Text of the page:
Campus: San Diego State University -- June 06, 2003
San Diego State Professor Receives International
Award For Contributions to Sport Pedagogy
Thomas McKenzie Credited with Developing National PE Curricula
Thomas L. McKenzie, a professor in San Diego State University’s
Department of Exercise and Nutritional Sciences, has received a top
international award for his significant contribution to sport pedagogy.
McKenzie was awarded the International Olympic Committee President’s
Prize, the highest honor bestowed by the Association Internationale
des Ecoles Superieures d’Education Physique (AIESEP). He is only
the third American to win this honor since former IOC President Juan
Antonio Samaranch established the $10,000 prize in 1978.
The award honors McKenzie’s research, scholarship and program
development in the field of sport and exercise pedagogy for more than
two decades. It will be presented on July 30 at the opening of the AISEP
World Congress in Boston.
McKenzie is co-founder and intervention director of the Sports, Play
and Active Recreation for Kids (SPARK) program, which has been adopted
by more than 2,000 schools in 25 states. SPARK was only the second elementary
physical education (PE) program to be recognized as “exemplary”
by the National Diffusion Network of the U.S. Department of Education.
It provides teachers and schools with curricula and training that improve
standard PE by increasing the physical activity, fitness and movement
skills involved. SPARK also promotes health-related activity during
McKenzie said he appreciates the peer recognition of his work, but is
especially gratified that greater numbers of scientists and health practitioners
have sought to understand the importance of physical activity and fitness
in young people.
"I've been in this field more than 30 years,” he said. “Only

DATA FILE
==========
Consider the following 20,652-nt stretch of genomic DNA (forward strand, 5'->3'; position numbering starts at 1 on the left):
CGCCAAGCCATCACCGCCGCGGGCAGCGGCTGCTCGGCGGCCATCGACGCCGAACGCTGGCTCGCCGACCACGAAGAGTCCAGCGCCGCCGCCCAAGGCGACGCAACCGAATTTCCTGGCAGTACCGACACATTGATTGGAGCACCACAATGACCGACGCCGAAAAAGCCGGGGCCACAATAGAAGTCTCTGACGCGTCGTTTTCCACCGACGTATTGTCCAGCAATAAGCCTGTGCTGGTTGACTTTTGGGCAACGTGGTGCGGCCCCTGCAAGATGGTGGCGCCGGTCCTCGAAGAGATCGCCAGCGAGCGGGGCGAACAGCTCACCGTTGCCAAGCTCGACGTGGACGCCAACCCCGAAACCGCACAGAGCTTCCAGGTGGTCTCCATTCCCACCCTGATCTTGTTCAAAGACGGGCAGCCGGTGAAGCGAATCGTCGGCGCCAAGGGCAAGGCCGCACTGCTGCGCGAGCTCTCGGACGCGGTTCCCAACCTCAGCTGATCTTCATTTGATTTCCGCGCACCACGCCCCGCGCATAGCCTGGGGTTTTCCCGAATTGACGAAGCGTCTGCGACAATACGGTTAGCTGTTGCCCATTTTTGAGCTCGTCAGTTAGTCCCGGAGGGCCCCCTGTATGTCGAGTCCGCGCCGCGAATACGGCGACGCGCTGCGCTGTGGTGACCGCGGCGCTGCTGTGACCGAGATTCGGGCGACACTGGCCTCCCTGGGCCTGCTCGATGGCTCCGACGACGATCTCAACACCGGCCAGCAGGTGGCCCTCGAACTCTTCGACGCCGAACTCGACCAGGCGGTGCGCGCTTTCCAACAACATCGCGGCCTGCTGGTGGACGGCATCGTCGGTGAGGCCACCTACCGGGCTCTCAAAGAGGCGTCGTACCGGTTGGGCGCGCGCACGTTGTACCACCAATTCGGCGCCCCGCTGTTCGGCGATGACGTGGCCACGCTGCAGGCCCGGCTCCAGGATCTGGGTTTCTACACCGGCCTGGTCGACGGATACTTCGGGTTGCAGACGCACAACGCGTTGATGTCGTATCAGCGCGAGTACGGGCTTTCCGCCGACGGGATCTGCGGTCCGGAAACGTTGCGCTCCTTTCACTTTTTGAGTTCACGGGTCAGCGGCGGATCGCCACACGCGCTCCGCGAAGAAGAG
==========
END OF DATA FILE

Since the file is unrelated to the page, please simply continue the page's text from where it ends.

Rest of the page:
in the last decade has overwhelming evidence emerged to show the impact
that physical activity has in reducing young people’s risk for
serious public health problems that show up much later, including cardiovascular
disease, obesity and Type 2 diabetes. Finding ways to increase the physical
activity of children should enable future generations of adults to be
healthier and enjoy a better quality of life as it helps society to
handle health care demands and costs."
In addition to SPARK, McKenzie has been a major investigator on five
other long-term, multidisciplinary projects funded by the National Institutes
of Health. He is currently involved in a five-year obesity prevention
study in Latino communities, and has worked on two separate intervention
studies of physical activity promotion in middle schools. He was also
the intervention chair of physical education for the multi-site Child
and Adolescent Trial for Cardiovascular Health (CATCH).
McKenzie’s projects paired him with SDSU colleagues in other disciplines,
notably James Sallis in the Psychology Department and John Elder in
the Graduate School of Public Health. Together, McKenzie and Sallis
have gained international recognition for their research on child and
adolescent physical activity.
Sallis, who first collaborated with McKenzie in 1985, praised his associate’s
skill and research methodology. “I’ve come to rely on Thom
for having one of a kind expertise,” Sallis said. “He trained
as a behavioral psychologist, which is rare in the PE field. Thom’s
studies rely on direct observation, which is a much better way to collect
information than asking people about their habits.”
McKenzie has authored more than 110 articles and book chapters on physical
activity, physical education, teacher preparation and applied psychology.
In the late 1980s, he was a sports psychology consultant for the U.S.
women’s volleyball team at the Seoul Olympic Games, the Pan American
Games and the World Championships. Born in Canada, he was a PE teacher,
coach and an assistant principal before joining San Diego State in 1980.
He holds a Ph.D. in pedagogy and applied behavior analysis from Ohio
CONTACT: Coleen Geraghty, SDSU Marketing & Communications,
(619) 594-1477, email@example.com